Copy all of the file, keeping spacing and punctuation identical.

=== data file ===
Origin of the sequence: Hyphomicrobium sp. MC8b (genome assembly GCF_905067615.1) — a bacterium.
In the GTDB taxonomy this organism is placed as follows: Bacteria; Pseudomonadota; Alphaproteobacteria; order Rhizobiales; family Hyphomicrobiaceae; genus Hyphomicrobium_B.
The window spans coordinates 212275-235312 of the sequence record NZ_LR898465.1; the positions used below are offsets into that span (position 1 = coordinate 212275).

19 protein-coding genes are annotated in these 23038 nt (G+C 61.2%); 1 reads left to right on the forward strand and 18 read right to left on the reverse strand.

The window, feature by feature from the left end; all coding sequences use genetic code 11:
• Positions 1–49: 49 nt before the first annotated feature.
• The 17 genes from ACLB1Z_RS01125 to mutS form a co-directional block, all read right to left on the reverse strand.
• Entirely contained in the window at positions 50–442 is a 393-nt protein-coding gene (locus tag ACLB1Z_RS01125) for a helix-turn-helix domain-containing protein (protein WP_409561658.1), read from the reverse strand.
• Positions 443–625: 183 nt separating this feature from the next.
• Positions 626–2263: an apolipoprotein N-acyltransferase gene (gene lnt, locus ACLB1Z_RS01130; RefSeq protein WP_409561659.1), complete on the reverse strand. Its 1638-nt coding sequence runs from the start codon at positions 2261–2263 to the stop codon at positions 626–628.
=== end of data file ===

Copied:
Origin of the sequence: Hyphomicrobium sp. MC8b (genome assembly GCF_905067615.1) — a bacterium.
In the GTDB taxonomy this organism is placed as follows: Bacteria; Pseudomonadota; Alphaproteobacteria; order Rhizobiales; family Hyphomicrobiaceae; genus Hyphomicrobium_B.
The window spans coordinates 212275-235312 of the sequence record NZ_LR898465.1; the positions used below are offsets into that span (position 1 = coordinate 212275).

19 protein-coding genes are annotated in these 23038 nt (G+C 61.2%); 1 reads left to right on the forward strand and 18 read right to left on the reverse strand.

The window, feature by feature from the left end; all coding sequences use genetic code 11:
• Positions 1–49: 49 nt before the first annotated feature.
• The 17 genes from ACLB1Z_RS01125 to mutS form a co-directional block, all read right to left on the reverse strand.
• Entirely contained in the window at positions 50–442 is a 393-nt protein-coding gene (locus tag ACLB1Z_RS01125) for a helix-turn-helix domain-containing protein (protein WP_409561658.1), read from the reverse strand.
• Positions 443–625: 183 nt separating this feature from the next.
• Positions 626–2263: an apolipoprotein N-acyltransferase gene (gene lnt, locus ACLB1Z_RS01130; RefSeq protein WP_409561659.1), complete on the reverse strand. Its 1638-nt coding sequence runs from the start codon at positions 2261–2263 to the stop codon at positions 626–628.